Research effort at the Aerosol Lab is dedicated to producing policy-relevant science, and to developing devices and methods needed to support its conduct. We follow contemporary problems across disciplinary boundaries. We study inhaled particle pollutants, including primary and secondary organic aerosols, and human exposure in urban settings. The lab is most known for its empirical studies of narghile waterpipe tobacco smoke and its human health effects, work in which we collaborate closely with behavioral scientists, chemists, biologists, and public health researchers to comprehensively address this fast-spreading form of tobacco use (collaborators). Some of our ongoing projects include:
- Narghile waterpipe tobacco smoke: toxicant dose, delivery, and effects
- Volatility and evaporation kinetics of atmospheric aerosols
Conceptual framework for research at the A-Lab. We address various phases in the life of particle pollutants, from physical and chemical characterization at the point of release to health effects after inhalation, with the overall goal of informing policy change.
Narghile waterpipe tobacco smoke: toxicant dose, delivery, and effects
Does waterpipe smoke contain significant toxicants? To what extent are these absorbed by the user? Is waterpipe smoke biologically active? Does inhaling it lead to immediate measureable health consequences? Does smoking a waterpipe lead to addiction? Is second-hand waterpipe smoke hazardous? Should waterpipe smoking be exempted from public smoking bans?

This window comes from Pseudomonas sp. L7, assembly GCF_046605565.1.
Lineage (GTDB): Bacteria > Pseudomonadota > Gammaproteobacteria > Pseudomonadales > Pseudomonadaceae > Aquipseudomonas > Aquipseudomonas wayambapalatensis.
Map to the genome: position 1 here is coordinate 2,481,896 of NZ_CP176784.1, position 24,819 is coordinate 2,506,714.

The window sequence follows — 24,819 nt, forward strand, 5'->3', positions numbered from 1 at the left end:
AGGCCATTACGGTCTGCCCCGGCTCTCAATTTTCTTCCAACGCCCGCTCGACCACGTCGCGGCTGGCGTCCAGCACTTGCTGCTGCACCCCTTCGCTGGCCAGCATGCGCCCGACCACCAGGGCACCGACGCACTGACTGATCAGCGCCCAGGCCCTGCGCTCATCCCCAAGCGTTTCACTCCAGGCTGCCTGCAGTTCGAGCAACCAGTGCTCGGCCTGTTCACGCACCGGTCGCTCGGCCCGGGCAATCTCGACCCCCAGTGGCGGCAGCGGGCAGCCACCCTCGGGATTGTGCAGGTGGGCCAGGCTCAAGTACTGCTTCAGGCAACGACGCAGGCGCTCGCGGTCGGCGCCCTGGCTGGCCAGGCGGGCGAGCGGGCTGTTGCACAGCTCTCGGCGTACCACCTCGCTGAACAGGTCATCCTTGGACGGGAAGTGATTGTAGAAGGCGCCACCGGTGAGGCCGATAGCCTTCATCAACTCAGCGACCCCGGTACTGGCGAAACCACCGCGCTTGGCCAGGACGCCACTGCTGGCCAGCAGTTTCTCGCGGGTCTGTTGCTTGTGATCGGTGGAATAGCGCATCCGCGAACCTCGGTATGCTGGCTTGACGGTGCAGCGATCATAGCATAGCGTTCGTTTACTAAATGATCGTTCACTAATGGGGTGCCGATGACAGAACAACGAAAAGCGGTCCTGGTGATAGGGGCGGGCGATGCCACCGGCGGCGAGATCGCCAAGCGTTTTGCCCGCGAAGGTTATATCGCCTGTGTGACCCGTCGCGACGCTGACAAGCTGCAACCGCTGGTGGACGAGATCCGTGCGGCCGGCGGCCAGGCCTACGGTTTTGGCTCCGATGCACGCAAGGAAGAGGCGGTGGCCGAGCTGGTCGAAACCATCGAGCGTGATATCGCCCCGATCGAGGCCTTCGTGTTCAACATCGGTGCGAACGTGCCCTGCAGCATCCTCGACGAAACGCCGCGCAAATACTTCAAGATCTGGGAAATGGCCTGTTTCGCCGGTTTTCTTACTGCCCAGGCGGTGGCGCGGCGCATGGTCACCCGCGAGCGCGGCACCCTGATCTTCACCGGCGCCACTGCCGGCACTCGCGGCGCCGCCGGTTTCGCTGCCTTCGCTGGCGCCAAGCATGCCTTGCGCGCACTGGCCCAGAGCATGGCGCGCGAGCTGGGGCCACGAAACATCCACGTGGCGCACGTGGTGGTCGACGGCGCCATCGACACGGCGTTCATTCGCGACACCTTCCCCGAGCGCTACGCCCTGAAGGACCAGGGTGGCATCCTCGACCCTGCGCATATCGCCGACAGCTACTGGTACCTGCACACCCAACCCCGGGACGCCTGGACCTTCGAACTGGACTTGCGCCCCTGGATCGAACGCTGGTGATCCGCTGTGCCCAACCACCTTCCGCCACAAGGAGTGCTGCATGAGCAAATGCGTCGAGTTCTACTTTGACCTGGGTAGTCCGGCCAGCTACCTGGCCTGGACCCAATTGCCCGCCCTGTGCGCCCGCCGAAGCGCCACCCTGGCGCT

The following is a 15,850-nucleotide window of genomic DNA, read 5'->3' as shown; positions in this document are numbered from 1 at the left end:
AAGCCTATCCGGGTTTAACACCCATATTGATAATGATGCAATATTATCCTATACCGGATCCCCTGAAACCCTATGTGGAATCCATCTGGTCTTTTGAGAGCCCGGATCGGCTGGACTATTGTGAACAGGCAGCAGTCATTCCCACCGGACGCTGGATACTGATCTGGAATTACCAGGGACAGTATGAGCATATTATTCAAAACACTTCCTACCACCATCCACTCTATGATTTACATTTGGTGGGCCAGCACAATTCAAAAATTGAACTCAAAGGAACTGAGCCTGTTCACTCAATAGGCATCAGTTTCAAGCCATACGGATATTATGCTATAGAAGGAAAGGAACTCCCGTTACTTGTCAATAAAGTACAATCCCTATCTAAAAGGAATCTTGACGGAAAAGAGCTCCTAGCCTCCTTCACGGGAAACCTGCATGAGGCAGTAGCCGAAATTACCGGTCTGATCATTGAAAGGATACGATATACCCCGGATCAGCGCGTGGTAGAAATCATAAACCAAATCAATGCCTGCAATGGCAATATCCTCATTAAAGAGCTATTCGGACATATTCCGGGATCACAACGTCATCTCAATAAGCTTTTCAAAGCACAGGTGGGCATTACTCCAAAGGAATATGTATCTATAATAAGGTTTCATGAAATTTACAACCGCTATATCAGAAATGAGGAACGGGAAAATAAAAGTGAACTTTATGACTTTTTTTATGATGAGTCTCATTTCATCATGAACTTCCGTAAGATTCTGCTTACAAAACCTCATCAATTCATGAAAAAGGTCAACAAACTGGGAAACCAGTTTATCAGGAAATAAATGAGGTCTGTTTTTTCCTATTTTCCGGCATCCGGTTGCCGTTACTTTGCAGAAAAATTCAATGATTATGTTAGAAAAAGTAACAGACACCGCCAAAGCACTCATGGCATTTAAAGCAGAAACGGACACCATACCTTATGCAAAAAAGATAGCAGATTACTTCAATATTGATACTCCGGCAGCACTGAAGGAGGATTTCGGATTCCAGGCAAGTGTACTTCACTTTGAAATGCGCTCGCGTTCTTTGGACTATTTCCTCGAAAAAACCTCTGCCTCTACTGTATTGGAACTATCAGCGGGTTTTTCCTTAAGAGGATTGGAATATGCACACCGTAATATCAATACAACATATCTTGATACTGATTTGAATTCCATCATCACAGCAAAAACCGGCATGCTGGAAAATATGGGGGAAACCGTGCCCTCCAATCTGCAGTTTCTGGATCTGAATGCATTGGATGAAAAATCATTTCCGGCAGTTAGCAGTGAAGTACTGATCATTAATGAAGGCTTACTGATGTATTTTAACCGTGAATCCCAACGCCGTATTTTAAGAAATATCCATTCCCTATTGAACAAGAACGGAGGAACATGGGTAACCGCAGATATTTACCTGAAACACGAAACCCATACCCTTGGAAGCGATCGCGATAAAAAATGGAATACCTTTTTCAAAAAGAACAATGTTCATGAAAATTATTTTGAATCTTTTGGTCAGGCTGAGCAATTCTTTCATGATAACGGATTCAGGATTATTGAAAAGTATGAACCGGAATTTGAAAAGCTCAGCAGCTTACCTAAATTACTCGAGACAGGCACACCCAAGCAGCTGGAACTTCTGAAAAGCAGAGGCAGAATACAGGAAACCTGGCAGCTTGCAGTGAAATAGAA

Over the past decade, investigators at the Aerosol Lab have been working to elucidate the potential health consequences of smoking the narghile waterpipe (aka shisha, hookah), a centuries-old but little-studied tobacco use method prevalent in Southwest Asia and North Africa, and increasingly around the world. Through analytical, biological, and clinical investigations with our collaborators, we are learning what toxicants first-hand and second-hand waterpipe smokers inhale, the degree to which some of these toxicants are absorbed in the body (i.e. appear in blood and urine), and resulting acute physiological (e.g. heart rate variability, lung function) and subjective effects (e.g. desire to smoke). We are also studying the ability of waterpipe smoke to disrupt lifecycles and induce inflammatory responses in human cells, as well as effects of smoke exposure on animals. This multi-pronged approach is driven by a central goal of gathering converging lines of evidence that are needed to inform tobacco control policy. It will also inform design of long-term epidemiological studies of health outcomes, and make known to consumers potential hazards of waterpipe smoking.
In the course of conducting these investigations, we have developed several unique instruments including those used to measure waterpipe puff topography (the way people puff) and to automatically sample smoke from waterpipes when used in cafés and homes. We also developed a smoking robot that replicates human puffing behavior in detail resolved to 100 ms for chemical and biological assays in the laboratory, and an artificial-lung waterpipe smoking machine to study second-hand smoke from the waterpipe and its user. Some of these instruments are also being used by our collaborators at the Clinical Behavioral Pharmacology Lab at Virginia Commonwealth University, the Syrian Center for Tobacco Studies, Jordan University of Science and Technology, and other investigators in Europe and North America. We also developed the Beirut Method, a protocol for waterpipe smoking machine testing of waterpipe tobacco products which was validated against inhaled toxicant doses measured in waterpipe users in cafés.